Secondary precipitates in Pleistocene and present cryogenic environments (Mendoza Precordillera, Argentina, Transbaikalia, Siberia, and Seymour Island, Antarctica)
Article first published online: 14 JUN 2006
Volume 43, Issue 1, pages 53–64, February 1996
How to Cite
VOGT, T. and CORTE, A. E. (1996), Secondary precipitates in Pleistocene and present cryogenic environments (Mendoza Precordillera, Argentina, Transbaikalia, Siberia, and Seymour Island, Antarctica). Sedimentology, 43: 53–64. doi: 10.1111/j.1365-3091.1996.tb01459.x
- Issue published online: 14 JUN 2006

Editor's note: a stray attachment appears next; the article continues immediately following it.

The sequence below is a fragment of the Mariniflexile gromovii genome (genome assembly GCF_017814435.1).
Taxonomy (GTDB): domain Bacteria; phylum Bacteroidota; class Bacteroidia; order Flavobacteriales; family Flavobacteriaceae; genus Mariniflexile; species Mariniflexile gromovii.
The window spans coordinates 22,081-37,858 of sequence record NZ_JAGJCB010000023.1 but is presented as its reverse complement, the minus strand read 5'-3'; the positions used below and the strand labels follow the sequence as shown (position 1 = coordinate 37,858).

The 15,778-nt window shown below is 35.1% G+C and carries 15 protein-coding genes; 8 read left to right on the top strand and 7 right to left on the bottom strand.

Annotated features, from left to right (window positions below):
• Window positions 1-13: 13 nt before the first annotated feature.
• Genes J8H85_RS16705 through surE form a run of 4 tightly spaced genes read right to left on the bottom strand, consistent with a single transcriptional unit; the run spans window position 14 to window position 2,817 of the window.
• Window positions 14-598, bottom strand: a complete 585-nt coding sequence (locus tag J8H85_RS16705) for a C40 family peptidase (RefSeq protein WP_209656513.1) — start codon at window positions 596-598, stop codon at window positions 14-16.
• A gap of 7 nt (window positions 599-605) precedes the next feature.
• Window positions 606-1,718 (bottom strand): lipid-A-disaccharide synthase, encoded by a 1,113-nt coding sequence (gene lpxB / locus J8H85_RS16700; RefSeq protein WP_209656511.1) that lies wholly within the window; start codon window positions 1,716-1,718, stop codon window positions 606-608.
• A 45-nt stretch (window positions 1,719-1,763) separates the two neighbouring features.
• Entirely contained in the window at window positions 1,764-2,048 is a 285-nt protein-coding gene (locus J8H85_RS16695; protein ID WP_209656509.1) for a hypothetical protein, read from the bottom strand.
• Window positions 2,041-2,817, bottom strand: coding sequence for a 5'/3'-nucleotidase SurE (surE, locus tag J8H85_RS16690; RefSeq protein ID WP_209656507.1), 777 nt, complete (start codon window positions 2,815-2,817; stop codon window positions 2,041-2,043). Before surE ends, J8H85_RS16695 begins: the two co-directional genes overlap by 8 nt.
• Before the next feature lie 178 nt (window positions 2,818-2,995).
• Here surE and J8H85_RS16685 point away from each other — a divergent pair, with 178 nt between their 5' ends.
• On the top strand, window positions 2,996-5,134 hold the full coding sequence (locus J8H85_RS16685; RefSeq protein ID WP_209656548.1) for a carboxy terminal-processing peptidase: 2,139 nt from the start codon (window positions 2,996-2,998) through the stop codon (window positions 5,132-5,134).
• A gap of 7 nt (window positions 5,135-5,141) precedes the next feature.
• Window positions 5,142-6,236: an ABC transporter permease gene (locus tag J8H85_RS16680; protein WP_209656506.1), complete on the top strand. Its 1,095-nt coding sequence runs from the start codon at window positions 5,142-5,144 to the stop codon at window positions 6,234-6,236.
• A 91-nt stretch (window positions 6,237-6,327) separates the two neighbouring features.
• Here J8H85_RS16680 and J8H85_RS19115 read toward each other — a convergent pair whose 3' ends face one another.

- Article first published online: 14 JUN 2006
- Manuscript received 30 December 1992; revision accepted 14 June 1995.
Secondary precipitates (iron oxide, calcite, etc.) are currently observed in cold-climate Pleistocene deposits. Some have micro- and ultrastructures quite different from precipitates of vadose, phreatic and biogenic origin, and seem to have originated by freezing processes. The microstructures of calcite coatings from a Pleistocene cryopediment in the Mendoza Pre-Cordillera, from a Lower Pleistocene cryogenic slope deposit in Western Transbaikalia and from the present active layer in Antarctica are described. They show similar patterns: fibrous crystals often consisting of piles of platelets, some with internal holes, assembled in millimetre-scale fringes on the lower face of clasts. Observational (mainly fabric) evidence confirms that such peculiar crystals are formed during freezing. The features are unknown in other climates and, when found in past sediments, can be diagnostic of cryogenic palaeoenvironments.